Reprogramming of cells from TAF-MSCs to true pluripotent states may offer an expanded utility of these cells for disease modelling, drug discovery and testing, and regenerative medicine. As a neonatal source, TAF-MSCs represent a valuable starting cell material for iPS cell generation considering their reduced exposure to mutagens compared with adult sources and their accessibility as a currently discarded material. Moreover, their adherent highly proliferative nature is also amenable to current reprogramming technologies. We demonstrated that TAF-MSCs can be reprogrammed to generate induced pluripotent stem (iPS) cells, which can then be efficiently differentiated to both haematopoietic and neural lineages. The TAF-iPS cell lines generated in this study showed significantly higher differentiation efficiency towards the erythroid lineage. It would be interesting to generate TAF-iPS cells from additional donors and assess whether efficient differentiation towards erythroid lineages is a general feature of TAF-iPS cell lines, or if it is a donor-related issue [42]. TAF-iPS cells could also differentiate into phenotypic NK (CD16/CD56-positive cells) and mature T cells (CD4/CD3 double-positive cells). The generation of mature lymphoid cells from pluripotent stem cell sources has been inefficient and remains a challenge [43]. When neural differentiation was induced, TAF-iPS cell lines demonstrated comparable neural differentiation ability in comparison with CB-iPS cell lines, and significantly less mesodermal differentiation as measured by COL3A1, thus generating a more homogeneous culture. The broad potential donor base of these cells and their neonatal origin support the idea of establishing iPS cell bank of normal and diseases patient samples from these cells. Together, our data show that TAF-MSCs have features desirable for generating iPS cells, and therefore potentially have value in pluripotent stem cell-based regenerative medicine applications.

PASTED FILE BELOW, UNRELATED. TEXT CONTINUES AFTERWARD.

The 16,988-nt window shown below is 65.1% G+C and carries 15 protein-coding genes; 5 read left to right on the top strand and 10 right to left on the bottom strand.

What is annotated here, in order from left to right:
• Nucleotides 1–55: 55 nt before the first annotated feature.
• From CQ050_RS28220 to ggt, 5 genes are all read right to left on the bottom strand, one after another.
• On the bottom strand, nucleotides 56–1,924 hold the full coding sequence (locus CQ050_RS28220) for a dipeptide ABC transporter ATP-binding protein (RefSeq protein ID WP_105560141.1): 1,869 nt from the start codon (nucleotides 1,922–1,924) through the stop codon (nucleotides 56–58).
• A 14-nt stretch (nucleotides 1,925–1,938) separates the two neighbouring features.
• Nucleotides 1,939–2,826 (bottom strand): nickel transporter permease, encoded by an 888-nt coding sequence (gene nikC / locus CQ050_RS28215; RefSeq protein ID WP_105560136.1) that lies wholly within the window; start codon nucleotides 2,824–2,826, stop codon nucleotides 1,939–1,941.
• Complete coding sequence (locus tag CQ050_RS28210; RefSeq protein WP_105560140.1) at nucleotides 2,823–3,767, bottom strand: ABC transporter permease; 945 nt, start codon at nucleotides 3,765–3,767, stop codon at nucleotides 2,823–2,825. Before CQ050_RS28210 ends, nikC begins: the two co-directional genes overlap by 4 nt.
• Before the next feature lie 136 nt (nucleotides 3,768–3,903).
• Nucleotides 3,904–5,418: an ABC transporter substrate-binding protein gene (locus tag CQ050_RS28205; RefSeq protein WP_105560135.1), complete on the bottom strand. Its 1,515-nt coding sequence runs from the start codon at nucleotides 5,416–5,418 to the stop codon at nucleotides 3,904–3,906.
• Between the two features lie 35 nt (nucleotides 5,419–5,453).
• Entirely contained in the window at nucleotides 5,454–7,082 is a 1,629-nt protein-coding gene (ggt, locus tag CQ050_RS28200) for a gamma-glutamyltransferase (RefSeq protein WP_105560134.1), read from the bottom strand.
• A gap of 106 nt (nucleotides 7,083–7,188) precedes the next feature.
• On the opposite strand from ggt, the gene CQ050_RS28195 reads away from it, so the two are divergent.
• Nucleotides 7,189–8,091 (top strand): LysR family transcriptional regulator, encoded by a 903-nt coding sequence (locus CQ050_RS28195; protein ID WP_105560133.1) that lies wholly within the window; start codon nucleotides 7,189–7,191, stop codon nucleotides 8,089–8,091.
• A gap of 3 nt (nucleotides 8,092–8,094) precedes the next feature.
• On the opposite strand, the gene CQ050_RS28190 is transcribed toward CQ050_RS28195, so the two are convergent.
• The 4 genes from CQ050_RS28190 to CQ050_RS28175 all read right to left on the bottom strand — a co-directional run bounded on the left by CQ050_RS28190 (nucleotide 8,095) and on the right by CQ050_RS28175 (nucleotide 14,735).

Several studies have reported that the majority of isolated cells from second and third-trimester amniotic fluid express the stem cell marker OCT4 (POU5F1) [36, 4447]. The expression of OCT4 has been associated with pluripotency, and this was further advanced by showing the capacity of single or clonal OCT4-positive cells to differentiate towards various cell lineages [36, 45]. Comparative study of amniotic fluid-derived MSCs from second and third-trimester pregnancies revealed comparable levels of OCT4 expression in these cells regardless of their gestational age [48]. Consistent with previous reports, we have also identified that the majority of freshly isolated cells from term amniotic fluid are OCT4-positive. Given the interest in further evaluating OCT4-positive amniotic fluid cells in pre-clinical studies, here we demonstrate that the closed catheter extraction system is compatible for extraction of large number of OCT4-positive cells. We and others have shown that OCT4 expression is lost over time in culture [46], but it has been reported that hypoxia helps maintaining OCT4 expression and stem cell properties [49]. The closed catheter-based system can minimize air exposure compared with active suction devices.

The average number of caesarean section deliveries in OECD countries is approximately 3 million per year (approximately 26% of all births) (Statlink: http://dx.doi.org/10.1787/888932524887). Depending on the exclusion criteria for the procedure of donating term amniotic fluid (e.g. emergency C-section), and given that not every eligible donor would probably accept to participate, the actual numbers of term amniotic fluid samples collectable is difficult to predict. However, unlike collection of MSCs from some traditional sources where age-related concerns for cellular function and age/health restrictions for the medical extraction procedure exist, term amniotic fluid acquisition during a planned CS delivery could potentially provide relatively large numbers of MSCs without these complicating factors.